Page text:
Just Crickets in Connecticut as Court Takes Narrow View of Whistleblower Protections


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Since early October, countless columnists, lawyers and elected officials – many in Connecticut – have voiced support for Frances Haugen, a former product manager at Facebook, who came forward with a variety of damning information about the conduct of the social media platform.

But a state employee whistleblower case right here in Connecticut that I believe deserves similar attention has curiously drawn little reaction from those so vocal on the Facebook matter.

As far as we are aware, Haugen has not alleged witnessing any crime or any conspiracy to commit a crime as a private employee of the company, but she has nevertheless sought protection from retaliation under federal whistleblower statutes to protect her right to provide information to regulators which might spur action or shape the decision-making of federal agencies.

Such is the (likely deserved) reputation of Facebook and Mark Zuckerberg that simply speaking out against the immorality of the company is enough to trigger important, but in some ways extraordinary, protections.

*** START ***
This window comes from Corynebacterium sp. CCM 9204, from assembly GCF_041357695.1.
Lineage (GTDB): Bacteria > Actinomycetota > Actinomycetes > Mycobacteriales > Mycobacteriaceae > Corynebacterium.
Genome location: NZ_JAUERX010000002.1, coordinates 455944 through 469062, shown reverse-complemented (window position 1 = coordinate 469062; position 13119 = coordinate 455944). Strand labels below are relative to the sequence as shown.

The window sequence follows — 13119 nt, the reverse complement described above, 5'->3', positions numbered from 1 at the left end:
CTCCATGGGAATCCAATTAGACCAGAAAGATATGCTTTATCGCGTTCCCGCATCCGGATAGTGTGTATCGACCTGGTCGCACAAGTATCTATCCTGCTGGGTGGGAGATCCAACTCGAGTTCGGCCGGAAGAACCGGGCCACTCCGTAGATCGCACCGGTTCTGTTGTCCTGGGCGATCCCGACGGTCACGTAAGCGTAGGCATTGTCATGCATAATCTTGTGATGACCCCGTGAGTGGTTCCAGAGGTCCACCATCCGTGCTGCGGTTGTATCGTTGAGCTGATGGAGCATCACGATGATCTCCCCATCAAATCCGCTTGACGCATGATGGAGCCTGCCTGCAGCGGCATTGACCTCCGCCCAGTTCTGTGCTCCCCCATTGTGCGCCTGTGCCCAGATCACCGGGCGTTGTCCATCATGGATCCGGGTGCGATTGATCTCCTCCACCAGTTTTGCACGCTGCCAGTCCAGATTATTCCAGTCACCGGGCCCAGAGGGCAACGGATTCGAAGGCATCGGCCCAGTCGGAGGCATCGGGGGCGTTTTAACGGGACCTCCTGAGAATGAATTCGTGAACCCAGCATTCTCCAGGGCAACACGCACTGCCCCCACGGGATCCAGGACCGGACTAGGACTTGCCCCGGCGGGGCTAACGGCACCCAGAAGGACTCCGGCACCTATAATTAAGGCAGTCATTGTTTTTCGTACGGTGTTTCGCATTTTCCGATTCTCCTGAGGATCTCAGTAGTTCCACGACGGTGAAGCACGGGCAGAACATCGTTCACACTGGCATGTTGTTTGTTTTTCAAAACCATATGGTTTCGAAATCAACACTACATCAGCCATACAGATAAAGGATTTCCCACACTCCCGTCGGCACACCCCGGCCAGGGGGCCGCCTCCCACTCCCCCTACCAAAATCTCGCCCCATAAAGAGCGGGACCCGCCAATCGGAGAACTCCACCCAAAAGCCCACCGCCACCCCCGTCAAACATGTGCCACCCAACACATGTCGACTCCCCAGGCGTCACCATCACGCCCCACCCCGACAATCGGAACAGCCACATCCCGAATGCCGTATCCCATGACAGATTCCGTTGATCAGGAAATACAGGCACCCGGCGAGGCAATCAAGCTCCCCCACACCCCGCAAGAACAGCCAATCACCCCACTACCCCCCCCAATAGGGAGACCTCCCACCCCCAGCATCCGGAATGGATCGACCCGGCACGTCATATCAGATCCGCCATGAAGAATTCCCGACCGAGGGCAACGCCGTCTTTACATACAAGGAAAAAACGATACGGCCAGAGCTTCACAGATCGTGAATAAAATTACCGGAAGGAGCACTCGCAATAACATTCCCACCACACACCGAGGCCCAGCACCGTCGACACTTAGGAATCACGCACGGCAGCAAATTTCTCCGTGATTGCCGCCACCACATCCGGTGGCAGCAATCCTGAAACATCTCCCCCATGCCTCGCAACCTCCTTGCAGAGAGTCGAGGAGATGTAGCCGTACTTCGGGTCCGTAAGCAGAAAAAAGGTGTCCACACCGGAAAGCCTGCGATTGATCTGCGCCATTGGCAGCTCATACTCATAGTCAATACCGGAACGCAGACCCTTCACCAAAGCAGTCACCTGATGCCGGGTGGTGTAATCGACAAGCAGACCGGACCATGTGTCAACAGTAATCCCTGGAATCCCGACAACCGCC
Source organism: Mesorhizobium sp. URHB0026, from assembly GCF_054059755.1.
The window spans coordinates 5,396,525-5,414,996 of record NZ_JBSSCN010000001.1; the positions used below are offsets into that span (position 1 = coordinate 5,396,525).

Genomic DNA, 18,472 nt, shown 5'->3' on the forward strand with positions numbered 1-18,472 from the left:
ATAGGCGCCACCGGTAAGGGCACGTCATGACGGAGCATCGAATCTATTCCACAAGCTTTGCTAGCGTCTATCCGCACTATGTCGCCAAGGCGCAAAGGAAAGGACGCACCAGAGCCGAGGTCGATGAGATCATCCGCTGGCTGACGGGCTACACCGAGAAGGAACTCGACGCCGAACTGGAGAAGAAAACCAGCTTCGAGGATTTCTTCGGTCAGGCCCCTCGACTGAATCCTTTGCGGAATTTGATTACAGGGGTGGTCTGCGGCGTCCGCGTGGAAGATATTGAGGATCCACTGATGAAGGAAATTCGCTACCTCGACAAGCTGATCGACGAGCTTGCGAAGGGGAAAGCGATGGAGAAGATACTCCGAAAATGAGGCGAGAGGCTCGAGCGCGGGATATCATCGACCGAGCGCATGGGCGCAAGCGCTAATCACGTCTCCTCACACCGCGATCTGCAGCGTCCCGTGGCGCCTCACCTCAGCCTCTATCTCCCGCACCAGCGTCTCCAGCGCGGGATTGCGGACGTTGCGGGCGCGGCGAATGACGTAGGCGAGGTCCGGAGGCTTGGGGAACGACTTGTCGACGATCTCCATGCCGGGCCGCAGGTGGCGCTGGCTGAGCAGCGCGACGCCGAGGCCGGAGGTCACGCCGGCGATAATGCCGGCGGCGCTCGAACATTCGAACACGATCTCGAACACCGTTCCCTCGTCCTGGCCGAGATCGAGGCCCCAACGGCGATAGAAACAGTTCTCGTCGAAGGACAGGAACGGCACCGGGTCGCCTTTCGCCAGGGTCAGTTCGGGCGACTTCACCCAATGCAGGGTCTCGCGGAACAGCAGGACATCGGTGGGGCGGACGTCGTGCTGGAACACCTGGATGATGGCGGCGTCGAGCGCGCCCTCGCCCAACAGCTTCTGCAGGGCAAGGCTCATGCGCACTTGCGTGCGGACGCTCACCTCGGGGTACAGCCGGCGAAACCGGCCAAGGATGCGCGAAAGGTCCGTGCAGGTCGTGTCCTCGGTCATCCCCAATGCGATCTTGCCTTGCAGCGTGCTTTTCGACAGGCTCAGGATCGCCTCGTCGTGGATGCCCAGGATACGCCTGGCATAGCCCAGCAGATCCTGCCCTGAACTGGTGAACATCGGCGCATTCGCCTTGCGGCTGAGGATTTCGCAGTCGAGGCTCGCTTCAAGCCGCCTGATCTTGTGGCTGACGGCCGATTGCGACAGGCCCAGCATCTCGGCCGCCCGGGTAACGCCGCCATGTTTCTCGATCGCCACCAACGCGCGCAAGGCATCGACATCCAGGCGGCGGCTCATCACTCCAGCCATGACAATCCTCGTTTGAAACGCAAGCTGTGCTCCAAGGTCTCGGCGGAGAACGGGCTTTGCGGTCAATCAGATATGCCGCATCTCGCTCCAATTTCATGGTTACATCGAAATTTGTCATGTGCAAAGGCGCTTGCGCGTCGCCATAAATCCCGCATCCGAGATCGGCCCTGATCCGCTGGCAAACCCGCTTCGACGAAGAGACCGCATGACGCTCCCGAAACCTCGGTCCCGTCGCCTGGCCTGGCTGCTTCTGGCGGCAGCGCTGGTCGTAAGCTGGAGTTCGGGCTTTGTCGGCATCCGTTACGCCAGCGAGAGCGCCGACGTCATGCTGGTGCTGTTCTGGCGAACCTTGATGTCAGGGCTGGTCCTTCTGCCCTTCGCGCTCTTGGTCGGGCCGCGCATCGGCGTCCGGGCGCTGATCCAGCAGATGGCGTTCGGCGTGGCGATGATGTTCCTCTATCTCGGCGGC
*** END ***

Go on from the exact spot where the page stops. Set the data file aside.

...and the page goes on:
But compare this case to the decision last Tuesday by a Superior Court in Connecticut to throw out claims by Av Harris, who alleges that as a public employee he was fired for speaking out against what he believed were plans by a member of the Lamont administration to illegally intervene in a police investigation.

Lawyers for the Office of the Governor, however, argued in court that state whistleblower protections are not triggered if a crime never actually takes place.

In his decision, Judge Stuart D. Rosen agreed, and in the process set a troubling precedent that whistleblowers merely attempting to prevent crimes can expect no protection from retaliation under state law.

Perhaps this is a correct reading of the law – and we would not fault Rosen for that – but it simply amazes me that much of the press in Connecticut has not even bothered to report on the arguments or ruling, and demonstrate little interest in the broader implications of the case. 

Why exactly is the case of Harris, a public employee, so much less important than Haugen, who worked for a private company? And why exactly should we care more about the immoral acts of a private company, than an alleged conspiracy to commit illegal acts by the government?

I know, I know…  Av Harris might have been a government spokesman, but he’s not exactly clickbait. But while that might explain the behavior of the press, it hardly excuses virtually every elected official, lawyer, law professor and advocacy group who have declined our request to comment – before and after the decision – so far all we’ve heard are crickets.

In fact, we haven’t been able to find anyone willing to go on the record even in the most general terms to say that perhaps the ruling was a poor one, or the law simply needs fixing.

So far, just crickets.